homeschool  glvo  design  mobility  urban  art  unconsumption  recycled  mobile  2010  visibility  geospacestudio  artcart 
march 2013 by robertogreco
Is Cuteness Bad for Craft? | The Etsy BlogThe Etsy Blog
"We’ve come a long way since the days of William Morris, the designer and leader who fostered the Arts and Crafts movement of the late 1800s. For Morris, craft was a serious endeavor that focused on putting handmade, functional objects in homes. “Rather than three sets of elaborately decorated transferware china, you would have one set of handmade and glazed plates,” explains Lange. The movement was consciously putting its foot down against the introduction of impersonal mass production.

Since Morris’s time, craft has lost its heady undertones, but we’re now seeing a return to the original tenets of the Arts and Crafts movement. Lange cites blogs like Unconsumption and Make It Do, which echo the founding sentiment of the Arts and Craft movement that Lange summarizes as “make it yourself, buy better quality items, think about each purchase, keep it for a long time.”

“I wonder if we are not in the dawn of another reform era,” says Lange."

[See also: ]
craftwars  makers  making  possessions  meaning  materialism  consumerculture  consumption  sustainability  qualityoverquantity  madetolast  slow  artsandcraftsmovement  alexandralange  cute  williammorris  unproduct  makeitdo  unconsumption  crafting  craft  etsy  2012 
august 2012 by robertogreco
Cork Chair - a set on Flickr
"Some very good friends have been collecting their wine corks for 12 years. When they showed me a basket full I said, "Hey, I can make something outta those!" They told me they had quite a few more. Approximately 2700. So I set to work. Initially I had in mind a figurative sculpture but they were luke warm to that idea. So instead I gave them the choice between two different styles of chair. One was a modern looking chair and the other a classic French Club chair. I have had a thing for leather club chairs from the '40's. Here is the process. I first made a rough "fit" chair. This helped me set the proportions. Then I made the basis chair from plywood and a luan skin. Each cork is glued with gorilla glue and pinned in place."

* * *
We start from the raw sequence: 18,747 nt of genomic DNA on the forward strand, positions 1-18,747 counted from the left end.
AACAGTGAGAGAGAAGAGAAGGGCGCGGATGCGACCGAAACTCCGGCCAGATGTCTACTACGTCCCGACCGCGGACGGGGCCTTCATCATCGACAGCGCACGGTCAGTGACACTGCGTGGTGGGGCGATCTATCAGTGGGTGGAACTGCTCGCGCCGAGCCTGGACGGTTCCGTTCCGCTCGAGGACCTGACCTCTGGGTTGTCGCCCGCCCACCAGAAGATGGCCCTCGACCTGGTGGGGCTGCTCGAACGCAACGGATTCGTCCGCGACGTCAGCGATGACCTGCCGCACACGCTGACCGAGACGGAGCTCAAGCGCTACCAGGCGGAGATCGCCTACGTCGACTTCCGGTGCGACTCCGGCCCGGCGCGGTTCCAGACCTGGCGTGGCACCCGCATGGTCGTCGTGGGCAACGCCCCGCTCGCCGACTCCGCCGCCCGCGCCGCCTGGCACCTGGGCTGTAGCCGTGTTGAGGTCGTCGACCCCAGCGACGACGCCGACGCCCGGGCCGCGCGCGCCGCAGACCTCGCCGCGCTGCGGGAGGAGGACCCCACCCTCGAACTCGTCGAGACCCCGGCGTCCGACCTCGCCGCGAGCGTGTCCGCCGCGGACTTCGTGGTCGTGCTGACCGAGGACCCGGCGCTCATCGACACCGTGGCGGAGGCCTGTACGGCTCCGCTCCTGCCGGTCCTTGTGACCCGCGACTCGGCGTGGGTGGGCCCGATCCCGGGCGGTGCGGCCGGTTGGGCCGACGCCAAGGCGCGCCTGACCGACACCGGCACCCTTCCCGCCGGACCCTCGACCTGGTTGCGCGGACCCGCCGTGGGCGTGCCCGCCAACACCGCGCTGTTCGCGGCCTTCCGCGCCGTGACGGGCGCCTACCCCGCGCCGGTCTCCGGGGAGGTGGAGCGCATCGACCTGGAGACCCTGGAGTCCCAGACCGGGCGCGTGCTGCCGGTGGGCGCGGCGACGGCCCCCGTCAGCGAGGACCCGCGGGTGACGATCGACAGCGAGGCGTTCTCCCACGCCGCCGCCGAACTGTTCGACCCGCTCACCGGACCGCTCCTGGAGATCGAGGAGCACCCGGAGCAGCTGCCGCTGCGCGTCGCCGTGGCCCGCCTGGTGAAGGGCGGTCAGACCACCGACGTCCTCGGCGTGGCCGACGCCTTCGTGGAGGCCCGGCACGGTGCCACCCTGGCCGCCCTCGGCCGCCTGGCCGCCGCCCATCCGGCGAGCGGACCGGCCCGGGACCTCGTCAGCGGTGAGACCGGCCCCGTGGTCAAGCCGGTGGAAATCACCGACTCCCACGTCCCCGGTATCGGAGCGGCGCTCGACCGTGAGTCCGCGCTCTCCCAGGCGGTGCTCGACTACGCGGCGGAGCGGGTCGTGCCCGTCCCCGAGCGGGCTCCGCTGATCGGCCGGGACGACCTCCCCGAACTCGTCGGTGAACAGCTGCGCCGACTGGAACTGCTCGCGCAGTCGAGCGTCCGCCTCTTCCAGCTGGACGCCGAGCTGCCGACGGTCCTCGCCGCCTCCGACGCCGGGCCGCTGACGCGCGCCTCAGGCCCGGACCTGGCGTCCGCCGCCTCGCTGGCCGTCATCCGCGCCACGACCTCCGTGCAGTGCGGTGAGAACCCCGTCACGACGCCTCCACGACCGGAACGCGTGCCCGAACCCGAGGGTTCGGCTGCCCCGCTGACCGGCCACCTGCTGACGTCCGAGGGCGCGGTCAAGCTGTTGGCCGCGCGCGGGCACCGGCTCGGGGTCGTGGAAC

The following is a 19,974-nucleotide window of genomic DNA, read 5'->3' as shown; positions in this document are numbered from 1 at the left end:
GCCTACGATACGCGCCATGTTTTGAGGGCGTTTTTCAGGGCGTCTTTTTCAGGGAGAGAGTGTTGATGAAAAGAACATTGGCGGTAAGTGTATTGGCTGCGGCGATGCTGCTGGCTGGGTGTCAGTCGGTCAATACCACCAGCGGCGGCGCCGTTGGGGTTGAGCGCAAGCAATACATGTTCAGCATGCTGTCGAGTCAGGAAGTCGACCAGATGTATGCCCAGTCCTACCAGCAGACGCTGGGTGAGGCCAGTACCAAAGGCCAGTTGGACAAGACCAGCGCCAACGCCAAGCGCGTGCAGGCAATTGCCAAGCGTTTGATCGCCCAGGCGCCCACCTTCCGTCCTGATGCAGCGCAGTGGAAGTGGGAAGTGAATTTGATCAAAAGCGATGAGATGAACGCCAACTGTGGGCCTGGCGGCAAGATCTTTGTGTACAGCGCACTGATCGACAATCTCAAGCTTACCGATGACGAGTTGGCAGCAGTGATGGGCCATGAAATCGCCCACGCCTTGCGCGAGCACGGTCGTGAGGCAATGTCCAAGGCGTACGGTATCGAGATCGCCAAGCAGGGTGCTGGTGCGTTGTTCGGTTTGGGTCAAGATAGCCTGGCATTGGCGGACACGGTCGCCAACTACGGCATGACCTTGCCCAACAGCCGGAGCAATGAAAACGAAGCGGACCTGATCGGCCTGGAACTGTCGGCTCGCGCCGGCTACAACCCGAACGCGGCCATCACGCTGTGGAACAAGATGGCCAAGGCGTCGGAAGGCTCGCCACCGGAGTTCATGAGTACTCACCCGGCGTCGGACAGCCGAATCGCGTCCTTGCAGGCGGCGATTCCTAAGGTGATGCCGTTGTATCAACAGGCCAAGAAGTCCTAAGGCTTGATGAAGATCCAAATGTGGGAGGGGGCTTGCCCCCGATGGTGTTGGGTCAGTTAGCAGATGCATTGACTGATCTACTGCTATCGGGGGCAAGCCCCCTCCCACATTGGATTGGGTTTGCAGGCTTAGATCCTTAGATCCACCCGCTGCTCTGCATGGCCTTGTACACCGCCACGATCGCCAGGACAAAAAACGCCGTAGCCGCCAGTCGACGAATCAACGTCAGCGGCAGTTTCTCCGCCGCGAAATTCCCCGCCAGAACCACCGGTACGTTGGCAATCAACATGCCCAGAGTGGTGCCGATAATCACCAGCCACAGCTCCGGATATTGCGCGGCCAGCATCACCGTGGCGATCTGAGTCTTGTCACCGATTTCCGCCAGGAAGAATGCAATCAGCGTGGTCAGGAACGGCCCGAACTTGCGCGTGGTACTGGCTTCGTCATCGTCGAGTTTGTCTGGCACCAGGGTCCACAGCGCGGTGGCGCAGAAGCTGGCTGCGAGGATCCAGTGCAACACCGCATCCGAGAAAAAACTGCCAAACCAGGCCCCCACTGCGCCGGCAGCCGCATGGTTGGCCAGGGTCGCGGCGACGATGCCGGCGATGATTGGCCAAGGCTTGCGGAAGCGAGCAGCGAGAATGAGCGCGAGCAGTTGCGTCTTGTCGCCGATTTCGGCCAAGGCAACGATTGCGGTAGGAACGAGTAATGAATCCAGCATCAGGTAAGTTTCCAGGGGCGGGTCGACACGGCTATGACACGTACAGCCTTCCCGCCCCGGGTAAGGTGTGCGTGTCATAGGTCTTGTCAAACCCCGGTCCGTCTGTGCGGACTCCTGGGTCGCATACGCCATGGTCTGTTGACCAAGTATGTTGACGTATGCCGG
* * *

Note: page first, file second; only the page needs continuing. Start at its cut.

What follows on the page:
srg  furniture  chairs  cork  corks  unconsumption  upcycling 
december 2011 by robertogreco
What I Did Not Buy: A new approach to giving
"Think of all the things you have bought and then said, “I didn’t need that.”
unconsumption  consumerism  charity  simplicity  holidays 
december 2009 by robertogreco
"Consumption = word used to describe acts of acquisition...of things, in exchange for money. Unconsumption is a word used to describe everything that happens after an act of invisible badge...accomplishment of properly recycling your old cellphone, rather than the guilt of letting it sit in a drawer...thrill of finding a new use for something you were about to throw away...pleasure of using a service like Freecycle to find a new home for the functioning VCR you just replaced, rather than throwing it in garbage...enjoying things you own to the fullest – not just at moment of acquisition...pleasure of using a pair of sneakers until they are truly worn out – as opposed to nagging feeling of defeat when they simply go out of style...feeling good about simple act of turning off lights when you leave room...not about rejection or demonization of things...not a bunch of idea, set of behaviors, way of thinking about consumption itself from a new"

[wiki here: ]
unconsumption  sustainability  consumption  consumerism  design  culture  trends  green  recycling  simplicity  luxury  value  unproduct  upcycling  beausage  plannedlongevity  thriftiness  thrifting  thrift  glvo  diy  make  dowithout  wabi-sabi 
may 2009 by robertogreco